Conclusions We demonstrate that immunization with

Conclusions We demonstrate that immunization with CBL0137 in vivo a replication-defective

and dominant-negative HSV-1 recombinant CJ9-gD TH-302 expressing high levels of gD can induce strong cross-protective immunity against primary and recurrent HSV-2 genital infection and disease in guinea pigs. We show further that the latent viral load of challenge wild-type HSV-2 is significantly reduced in immunized guinea pigs compared with the mock-immunized controls. Collectively, CJ9-gD represents a new class of HSV-1 recombinant, which is avirulent, unable to establish detectable latent infection in vivo, and serves as an effective vaccine against genital HSV infection and disease in both mice and guinea pigs. Methods Animals Female Hartley guinea pigs (300-350 g) were obtained from Charles River Breeding Laboratories (Wilmington, MA). The described animal experiments were conducted according to the protocols approved by the Harvard Medical Area Standing Committee on Animals and the American Veterinary Medical Association. The Harvard Medical School animal management program is accredited Buparlisib chemical structure by the Association for Assessment and Accreditation

of Laboratory Animal Care (AAALAC) and meets National Institutes of Health standards as set forth in “”The Guide for the Care and Use of Laboratory Animals”" (National Academy Press, 1996). Cells and viruses African Green Monkey Kidney (Vero) cells and RUL9-8 cells, a cell line derived from U2OS cells expressing UL9 and the tetracycline repressor (tetR), were grown and maintained in DMEM growth medium as previously described [33]. Wild-type HSV-2 MS strain (ATCC, Manassas, VA) was propagated and plaque assayed on Vero cells. CJ9-gD was derived from CJ83193 by replacing the essential UL9 gene with the HSV-1 gD gene driven by the tetO-containing hCMV major immediate-early promoter [27]. CJ83193 is a replication-defective virus, in which both copies of the HSV-1 ICP0 gene were replaced by DNA sequences encoding the dominant-negative HSV-1 polypeptide UL9-C535C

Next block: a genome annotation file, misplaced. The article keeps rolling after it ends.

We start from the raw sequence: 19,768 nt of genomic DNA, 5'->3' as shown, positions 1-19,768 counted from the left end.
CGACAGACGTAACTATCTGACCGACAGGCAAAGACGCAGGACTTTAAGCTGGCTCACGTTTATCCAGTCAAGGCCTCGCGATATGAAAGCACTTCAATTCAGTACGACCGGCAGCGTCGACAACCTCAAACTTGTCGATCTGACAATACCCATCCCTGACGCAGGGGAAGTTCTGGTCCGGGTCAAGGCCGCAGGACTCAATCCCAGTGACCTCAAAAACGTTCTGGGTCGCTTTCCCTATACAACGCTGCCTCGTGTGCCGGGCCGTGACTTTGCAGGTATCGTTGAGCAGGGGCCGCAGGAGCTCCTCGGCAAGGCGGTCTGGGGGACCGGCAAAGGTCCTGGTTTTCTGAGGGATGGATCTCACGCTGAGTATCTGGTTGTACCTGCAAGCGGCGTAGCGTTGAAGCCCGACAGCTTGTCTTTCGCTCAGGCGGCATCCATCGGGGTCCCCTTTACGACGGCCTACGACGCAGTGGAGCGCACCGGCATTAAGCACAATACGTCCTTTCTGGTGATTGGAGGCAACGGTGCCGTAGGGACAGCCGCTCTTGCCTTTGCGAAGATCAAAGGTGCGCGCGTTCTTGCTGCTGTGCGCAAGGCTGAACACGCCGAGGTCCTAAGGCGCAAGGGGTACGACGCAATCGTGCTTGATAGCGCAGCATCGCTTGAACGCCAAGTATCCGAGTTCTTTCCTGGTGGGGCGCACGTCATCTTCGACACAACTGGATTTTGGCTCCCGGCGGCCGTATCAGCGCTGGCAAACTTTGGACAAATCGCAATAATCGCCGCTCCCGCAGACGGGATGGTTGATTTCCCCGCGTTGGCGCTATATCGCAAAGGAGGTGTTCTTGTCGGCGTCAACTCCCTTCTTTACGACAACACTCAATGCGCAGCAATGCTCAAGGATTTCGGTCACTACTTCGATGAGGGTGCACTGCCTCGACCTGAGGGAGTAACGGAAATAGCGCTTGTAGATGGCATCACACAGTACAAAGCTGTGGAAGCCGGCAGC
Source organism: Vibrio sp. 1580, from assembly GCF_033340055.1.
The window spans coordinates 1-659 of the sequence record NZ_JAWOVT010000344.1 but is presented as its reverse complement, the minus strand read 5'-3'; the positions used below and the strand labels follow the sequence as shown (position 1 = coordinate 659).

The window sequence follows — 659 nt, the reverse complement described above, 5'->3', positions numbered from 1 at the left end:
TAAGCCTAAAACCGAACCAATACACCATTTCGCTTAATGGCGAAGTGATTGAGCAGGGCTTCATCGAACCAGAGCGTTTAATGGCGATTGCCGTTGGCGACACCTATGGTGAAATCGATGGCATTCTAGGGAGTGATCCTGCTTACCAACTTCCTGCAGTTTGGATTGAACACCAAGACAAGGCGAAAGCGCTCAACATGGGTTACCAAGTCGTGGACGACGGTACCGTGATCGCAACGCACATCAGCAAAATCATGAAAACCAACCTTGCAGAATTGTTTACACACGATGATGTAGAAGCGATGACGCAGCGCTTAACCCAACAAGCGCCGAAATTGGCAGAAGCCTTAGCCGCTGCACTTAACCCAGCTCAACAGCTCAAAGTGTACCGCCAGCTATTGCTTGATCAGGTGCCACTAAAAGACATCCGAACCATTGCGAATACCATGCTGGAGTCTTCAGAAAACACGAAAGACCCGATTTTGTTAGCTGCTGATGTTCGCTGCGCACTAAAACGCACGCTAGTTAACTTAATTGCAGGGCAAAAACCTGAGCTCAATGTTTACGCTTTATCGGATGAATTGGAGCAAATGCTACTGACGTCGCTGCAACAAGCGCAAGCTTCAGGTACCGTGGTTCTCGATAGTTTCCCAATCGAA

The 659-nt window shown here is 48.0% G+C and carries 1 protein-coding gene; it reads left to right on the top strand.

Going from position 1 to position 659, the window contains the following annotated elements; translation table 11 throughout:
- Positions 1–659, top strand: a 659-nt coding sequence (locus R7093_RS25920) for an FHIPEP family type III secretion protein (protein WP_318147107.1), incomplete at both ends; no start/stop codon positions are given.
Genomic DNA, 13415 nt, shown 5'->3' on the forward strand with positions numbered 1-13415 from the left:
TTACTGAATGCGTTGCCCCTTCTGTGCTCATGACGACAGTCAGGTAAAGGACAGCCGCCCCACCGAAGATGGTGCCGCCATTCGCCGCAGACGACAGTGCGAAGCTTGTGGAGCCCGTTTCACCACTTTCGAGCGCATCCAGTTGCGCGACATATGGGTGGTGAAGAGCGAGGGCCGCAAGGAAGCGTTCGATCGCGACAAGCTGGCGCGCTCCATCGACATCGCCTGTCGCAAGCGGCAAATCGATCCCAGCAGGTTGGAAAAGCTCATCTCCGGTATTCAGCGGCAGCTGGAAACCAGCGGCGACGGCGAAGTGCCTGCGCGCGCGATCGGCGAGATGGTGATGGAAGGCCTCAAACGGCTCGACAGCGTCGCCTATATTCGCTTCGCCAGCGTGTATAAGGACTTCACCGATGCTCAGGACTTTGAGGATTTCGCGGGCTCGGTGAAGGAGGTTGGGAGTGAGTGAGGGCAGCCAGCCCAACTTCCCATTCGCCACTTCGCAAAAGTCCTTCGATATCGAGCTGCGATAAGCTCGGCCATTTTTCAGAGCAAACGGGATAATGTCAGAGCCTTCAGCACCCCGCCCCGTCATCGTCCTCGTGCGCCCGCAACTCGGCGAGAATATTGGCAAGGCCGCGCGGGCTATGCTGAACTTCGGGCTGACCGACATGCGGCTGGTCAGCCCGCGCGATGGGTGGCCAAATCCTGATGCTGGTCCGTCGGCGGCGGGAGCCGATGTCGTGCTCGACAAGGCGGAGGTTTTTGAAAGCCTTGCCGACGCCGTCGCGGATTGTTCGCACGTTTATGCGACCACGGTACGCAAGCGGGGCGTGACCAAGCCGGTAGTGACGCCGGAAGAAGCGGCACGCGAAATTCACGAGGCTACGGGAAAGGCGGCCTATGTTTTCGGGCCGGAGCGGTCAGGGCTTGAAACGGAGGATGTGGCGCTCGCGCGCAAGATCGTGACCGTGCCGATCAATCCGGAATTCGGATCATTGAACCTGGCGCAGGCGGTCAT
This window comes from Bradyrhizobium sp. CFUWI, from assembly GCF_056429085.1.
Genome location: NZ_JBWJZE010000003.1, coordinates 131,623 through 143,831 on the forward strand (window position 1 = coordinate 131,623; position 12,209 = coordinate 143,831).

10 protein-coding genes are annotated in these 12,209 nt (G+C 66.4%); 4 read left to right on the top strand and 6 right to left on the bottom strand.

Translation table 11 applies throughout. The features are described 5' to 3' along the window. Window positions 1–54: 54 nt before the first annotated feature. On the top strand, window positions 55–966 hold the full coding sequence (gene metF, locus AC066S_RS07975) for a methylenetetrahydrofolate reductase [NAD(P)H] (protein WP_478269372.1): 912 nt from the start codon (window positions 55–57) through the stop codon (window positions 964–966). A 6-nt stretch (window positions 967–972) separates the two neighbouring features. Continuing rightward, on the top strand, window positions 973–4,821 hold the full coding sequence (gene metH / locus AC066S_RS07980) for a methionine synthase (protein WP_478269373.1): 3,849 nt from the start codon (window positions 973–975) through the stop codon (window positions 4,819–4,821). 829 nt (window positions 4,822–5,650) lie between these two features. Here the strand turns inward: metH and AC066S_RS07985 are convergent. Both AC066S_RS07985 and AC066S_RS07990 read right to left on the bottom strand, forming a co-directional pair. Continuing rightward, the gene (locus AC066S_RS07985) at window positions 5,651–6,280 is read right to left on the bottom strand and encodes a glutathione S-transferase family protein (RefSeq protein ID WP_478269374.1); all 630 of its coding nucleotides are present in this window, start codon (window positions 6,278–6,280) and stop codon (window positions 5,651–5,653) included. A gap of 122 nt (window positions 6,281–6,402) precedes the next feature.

under control of the tetO-bearing hCMV major immediate-early promoter [25]. CJ9-gD was propagated and plaque assayed in RUL9-8 cells. Immunization and challenge clonidine One set of 8 guinea pigs and one set of 10 guinea pigs were randomly assigned to 2 groups. Animals were either mock-immunized with DMEM (n = 10) or immunized with 5 × 106 PFU of CJ9-gD (n = 8) in a volume of 50 μl s.c. in the right and left upper flank per guinea pig. On day 21 after primary immunization, animals were boosted. At the same time and one day prior to viral challenge, serum was obtained from saphenous veins and stored at -80°C. Six weeks after the initial immunization, the animals were preswabbed with a moist sterile calcium alginate swab (Fisher Scientific, Waltham, MA) and inoculated intravaginally with 100 μl of culture medium containing 5 × 105 PFU of HSV-2 strain MS.

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